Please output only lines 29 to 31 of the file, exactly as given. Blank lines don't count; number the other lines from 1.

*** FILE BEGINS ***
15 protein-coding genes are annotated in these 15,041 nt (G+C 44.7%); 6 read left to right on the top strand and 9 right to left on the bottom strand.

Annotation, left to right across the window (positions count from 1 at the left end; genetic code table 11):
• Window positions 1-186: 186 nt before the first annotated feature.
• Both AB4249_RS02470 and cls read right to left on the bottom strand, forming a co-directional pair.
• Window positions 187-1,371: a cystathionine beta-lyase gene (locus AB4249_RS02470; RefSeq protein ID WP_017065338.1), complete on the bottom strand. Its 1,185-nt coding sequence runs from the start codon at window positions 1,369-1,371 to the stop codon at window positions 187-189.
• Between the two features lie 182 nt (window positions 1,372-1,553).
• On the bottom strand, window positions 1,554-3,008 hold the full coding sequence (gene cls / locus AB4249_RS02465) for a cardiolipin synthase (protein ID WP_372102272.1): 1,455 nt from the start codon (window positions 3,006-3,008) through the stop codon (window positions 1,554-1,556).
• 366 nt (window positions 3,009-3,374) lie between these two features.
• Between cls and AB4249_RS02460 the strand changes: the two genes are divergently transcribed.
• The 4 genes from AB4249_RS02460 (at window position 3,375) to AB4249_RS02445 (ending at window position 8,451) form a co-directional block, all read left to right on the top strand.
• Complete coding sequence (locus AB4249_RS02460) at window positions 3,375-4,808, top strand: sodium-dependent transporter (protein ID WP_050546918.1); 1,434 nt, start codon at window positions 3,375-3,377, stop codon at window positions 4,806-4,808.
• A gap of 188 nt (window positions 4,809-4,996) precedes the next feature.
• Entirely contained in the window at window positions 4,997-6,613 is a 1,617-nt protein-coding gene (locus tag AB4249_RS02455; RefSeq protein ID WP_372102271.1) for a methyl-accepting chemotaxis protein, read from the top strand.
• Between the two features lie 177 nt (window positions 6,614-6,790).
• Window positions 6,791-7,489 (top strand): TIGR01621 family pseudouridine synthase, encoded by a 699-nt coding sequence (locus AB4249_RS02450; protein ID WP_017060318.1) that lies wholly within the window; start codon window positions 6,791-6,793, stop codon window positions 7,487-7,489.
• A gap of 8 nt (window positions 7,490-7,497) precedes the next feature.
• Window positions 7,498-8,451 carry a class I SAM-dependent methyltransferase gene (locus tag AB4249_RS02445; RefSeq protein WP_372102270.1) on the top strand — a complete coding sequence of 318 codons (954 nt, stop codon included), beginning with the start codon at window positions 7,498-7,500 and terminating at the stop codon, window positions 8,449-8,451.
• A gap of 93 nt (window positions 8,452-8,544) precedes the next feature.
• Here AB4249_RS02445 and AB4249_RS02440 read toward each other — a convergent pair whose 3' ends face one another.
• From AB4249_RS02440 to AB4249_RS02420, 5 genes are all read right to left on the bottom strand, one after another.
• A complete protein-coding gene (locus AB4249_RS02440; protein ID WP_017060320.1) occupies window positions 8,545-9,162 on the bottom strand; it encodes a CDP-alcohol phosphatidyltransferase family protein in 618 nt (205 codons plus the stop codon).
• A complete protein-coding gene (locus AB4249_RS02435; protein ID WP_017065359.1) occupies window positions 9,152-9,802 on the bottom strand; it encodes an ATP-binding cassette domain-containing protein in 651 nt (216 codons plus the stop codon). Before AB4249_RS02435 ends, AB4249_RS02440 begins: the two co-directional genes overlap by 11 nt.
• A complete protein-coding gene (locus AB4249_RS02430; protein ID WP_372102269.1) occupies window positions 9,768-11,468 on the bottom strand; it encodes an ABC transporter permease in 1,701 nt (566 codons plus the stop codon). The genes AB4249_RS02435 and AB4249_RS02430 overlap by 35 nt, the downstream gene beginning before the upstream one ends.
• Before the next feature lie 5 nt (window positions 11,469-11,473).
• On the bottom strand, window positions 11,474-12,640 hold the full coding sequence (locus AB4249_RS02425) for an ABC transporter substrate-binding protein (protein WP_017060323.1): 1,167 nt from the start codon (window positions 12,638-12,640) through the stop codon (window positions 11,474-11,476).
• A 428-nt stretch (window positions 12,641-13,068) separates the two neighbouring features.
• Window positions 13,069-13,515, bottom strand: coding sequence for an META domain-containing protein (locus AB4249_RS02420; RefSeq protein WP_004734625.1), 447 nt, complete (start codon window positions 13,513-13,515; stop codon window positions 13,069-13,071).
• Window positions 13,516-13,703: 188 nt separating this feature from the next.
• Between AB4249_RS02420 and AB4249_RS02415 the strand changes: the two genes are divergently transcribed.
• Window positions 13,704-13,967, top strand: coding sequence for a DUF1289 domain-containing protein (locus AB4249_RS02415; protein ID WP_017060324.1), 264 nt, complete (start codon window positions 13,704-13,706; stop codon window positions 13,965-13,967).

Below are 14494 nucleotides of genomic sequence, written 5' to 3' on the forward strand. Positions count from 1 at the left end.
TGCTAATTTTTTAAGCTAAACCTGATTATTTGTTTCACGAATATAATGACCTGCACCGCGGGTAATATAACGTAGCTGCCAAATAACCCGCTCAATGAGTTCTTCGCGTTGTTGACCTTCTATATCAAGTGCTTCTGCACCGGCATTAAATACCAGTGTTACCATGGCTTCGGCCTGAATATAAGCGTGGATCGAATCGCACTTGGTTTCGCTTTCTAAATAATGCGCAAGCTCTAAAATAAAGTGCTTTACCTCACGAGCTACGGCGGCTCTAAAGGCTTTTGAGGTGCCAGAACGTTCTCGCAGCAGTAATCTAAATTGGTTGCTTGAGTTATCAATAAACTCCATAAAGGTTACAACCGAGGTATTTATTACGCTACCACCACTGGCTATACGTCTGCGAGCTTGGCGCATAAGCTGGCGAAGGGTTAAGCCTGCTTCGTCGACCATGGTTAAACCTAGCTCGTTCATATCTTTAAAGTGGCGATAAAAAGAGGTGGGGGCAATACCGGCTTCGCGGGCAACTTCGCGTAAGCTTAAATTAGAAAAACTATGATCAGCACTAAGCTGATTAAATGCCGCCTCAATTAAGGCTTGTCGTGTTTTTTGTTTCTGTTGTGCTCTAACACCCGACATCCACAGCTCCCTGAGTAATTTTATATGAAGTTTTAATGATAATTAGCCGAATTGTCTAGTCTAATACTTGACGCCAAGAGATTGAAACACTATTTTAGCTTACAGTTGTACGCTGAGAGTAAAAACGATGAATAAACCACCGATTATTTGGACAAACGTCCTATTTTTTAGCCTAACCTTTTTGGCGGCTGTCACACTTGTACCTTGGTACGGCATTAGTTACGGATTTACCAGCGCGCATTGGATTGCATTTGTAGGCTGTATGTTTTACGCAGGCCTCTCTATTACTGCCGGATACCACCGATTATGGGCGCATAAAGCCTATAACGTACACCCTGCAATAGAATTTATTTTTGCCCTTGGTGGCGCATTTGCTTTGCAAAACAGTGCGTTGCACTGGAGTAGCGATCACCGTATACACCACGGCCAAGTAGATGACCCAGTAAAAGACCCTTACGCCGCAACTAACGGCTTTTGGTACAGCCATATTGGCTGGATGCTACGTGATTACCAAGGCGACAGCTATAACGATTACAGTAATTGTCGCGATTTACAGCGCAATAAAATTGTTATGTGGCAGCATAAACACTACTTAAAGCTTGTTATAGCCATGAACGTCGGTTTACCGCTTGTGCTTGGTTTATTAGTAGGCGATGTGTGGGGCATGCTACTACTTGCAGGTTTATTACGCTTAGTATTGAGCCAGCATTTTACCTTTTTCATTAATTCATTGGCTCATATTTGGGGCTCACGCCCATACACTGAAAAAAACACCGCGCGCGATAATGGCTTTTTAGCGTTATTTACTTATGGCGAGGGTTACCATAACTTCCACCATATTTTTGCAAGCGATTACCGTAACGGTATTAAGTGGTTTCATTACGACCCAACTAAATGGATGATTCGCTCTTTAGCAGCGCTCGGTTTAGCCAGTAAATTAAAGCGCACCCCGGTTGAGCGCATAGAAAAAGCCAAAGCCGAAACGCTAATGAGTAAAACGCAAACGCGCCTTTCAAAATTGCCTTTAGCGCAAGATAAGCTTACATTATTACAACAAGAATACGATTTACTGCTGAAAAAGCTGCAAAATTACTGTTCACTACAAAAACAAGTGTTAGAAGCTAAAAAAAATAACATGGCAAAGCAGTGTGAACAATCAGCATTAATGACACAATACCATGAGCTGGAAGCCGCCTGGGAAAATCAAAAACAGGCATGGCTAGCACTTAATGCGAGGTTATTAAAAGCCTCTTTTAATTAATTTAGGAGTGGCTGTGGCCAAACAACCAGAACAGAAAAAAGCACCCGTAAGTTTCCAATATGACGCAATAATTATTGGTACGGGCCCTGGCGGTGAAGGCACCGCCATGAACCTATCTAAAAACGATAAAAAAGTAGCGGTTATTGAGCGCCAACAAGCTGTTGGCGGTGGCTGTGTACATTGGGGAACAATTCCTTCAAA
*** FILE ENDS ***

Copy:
• Between AB4249_RS02420 and AB4249_RS02415 the strand changes: the two genes are divergently transcribed.
• Window positions 13,704-13,967, top strand: coding sequence for a DUF1289 domain-containing protein (locus AB4249_RS02415; protein ID WP_017060324.1), 264 nt, complete (start codon window positions 13,704-13,706; stop codon window positions 13,965-13,967).

Below are 14494 nucleotides of genomic sequence, written 5' to 3' on the forward strand. Positions count from 1 at the left end.